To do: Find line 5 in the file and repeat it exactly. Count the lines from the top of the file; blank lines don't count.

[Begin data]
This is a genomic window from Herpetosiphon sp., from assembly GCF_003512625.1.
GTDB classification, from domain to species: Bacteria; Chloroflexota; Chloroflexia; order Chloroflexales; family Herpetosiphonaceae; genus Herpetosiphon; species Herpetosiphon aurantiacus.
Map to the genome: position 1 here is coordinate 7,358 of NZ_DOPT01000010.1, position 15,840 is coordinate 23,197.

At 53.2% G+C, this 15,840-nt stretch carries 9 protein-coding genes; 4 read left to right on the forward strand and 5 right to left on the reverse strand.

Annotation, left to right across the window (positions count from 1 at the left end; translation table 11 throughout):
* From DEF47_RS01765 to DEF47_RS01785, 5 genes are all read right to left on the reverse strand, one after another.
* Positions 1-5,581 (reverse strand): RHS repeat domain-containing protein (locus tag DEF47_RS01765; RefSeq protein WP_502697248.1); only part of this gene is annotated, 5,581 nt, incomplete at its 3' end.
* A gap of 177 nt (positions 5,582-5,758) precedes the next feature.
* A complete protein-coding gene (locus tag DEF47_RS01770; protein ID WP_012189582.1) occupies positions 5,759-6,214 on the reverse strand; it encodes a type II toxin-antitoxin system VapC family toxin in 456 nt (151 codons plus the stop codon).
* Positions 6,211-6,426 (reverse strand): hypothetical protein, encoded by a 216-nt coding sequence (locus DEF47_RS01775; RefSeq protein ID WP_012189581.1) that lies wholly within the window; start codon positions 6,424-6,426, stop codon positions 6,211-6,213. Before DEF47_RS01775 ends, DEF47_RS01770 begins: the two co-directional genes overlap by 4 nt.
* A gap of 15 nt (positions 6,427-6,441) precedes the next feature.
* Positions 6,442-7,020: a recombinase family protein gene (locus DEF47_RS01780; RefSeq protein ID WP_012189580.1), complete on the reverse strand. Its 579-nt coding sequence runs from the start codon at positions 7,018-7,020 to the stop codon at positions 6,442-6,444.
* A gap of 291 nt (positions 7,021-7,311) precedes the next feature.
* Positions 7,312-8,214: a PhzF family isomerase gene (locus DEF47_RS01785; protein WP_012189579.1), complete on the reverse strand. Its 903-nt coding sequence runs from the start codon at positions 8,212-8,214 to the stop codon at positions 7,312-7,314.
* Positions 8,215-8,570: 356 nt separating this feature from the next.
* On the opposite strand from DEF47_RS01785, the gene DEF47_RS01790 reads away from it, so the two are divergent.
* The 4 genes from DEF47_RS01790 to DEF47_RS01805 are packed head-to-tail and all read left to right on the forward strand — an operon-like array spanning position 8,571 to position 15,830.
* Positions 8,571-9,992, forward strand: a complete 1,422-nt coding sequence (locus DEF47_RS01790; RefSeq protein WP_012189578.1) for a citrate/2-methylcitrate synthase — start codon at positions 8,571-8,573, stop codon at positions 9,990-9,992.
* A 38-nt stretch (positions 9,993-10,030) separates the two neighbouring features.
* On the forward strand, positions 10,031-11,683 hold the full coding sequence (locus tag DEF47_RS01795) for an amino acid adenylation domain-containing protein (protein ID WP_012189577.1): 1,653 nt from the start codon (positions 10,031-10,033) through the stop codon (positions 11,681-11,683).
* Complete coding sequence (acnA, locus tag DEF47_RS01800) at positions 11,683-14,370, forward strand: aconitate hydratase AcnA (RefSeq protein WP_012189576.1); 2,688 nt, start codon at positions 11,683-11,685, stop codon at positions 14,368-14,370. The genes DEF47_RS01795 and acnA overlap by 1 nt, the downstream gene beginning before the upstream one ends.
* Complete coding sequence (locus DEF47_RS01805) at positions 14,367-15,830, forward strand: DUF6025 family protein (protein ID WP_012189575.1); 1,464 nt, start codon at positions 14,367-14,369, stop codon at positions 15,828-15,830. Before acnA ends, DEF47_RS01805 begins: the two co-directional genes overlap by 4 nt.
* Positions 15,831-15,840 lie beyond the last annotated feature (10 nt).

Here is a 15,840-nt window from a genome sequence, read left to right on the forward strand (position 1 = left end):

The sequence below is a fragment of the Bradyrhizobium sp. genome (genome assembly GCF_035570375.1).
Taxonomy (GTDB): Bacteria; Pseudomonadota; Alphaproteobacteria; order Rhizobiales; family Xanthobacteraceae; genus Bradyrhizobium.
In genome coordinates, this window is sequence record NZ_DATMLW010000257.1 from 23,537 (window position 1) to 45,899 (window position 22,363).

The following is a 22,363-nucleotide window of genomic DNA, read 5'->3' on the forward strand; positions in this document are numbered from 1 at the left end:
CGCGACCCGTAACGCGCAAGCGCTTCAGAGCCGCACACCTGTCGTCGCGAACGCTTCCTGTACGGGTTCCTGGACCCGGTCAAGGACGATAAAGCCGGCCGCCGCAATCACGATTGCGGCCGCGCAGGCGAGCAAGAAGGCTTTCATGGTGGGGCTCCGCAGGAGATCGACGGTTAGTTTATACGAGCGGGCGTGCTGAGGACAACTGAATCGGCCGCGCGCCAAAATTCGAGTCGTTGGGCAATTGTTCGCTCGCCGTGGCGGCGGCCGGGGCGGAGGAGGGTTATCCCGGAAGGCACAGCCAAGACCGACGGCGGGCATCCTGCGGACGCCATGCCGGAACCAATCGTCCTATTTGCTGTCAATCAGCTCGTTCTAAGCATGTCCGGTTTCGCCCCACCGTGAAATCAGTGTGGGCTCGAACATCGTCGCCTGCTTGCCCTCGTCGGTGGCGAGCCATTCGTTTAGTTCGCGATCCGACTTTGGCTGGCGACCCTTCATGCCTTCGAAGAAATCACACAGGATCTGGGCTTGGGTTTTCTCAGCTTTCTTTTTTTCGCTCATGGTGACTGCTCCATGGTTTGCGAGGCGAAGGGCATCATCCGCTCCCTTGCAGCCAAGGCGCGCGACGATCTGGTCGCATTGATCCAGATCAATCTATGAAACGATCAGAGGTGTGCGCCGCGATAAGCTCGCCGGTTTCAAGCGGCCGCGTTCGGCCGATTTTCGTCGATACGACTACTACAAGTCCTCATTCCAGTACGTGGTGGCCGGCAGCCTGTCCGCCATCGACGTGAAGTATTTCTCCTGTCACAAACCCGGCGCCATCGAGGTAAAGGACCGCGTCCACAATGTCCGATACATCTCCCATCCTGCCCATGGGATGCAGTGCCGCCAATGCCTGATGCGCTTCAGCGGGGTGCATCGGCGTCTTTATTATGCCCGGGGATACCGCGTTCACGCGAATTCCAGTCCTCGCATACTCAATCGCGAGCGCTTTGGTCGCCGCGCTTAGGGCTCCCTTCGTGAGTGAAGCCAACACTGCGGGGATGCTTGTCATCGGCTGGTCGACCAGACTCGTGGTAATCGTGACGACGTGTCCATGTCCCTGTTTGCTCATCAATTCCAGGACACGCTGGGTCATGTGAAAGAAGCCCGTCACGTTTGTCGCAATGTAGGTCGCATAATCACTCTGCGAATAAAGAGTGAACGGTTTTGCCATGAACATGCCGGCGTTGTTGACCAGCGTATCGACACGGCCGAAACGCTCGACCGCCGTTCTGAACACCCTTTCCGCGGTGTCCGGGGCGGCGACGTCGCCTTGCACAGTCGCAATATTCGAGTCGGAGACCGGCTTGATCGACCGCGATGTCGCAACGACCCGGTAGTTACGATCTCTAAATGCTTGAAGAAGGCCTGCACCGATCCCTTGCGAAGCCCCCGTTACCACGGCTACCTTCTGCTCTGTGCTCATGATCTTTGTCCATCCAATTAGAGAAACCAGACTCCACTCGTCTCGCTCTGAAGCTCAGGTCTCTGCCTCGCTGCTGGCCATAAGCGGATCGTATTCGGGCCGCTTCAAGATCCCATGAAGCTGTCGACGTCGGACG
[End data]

Annotation, left to right across the window (positions count from 1 at the left end; translation table 11 throughout):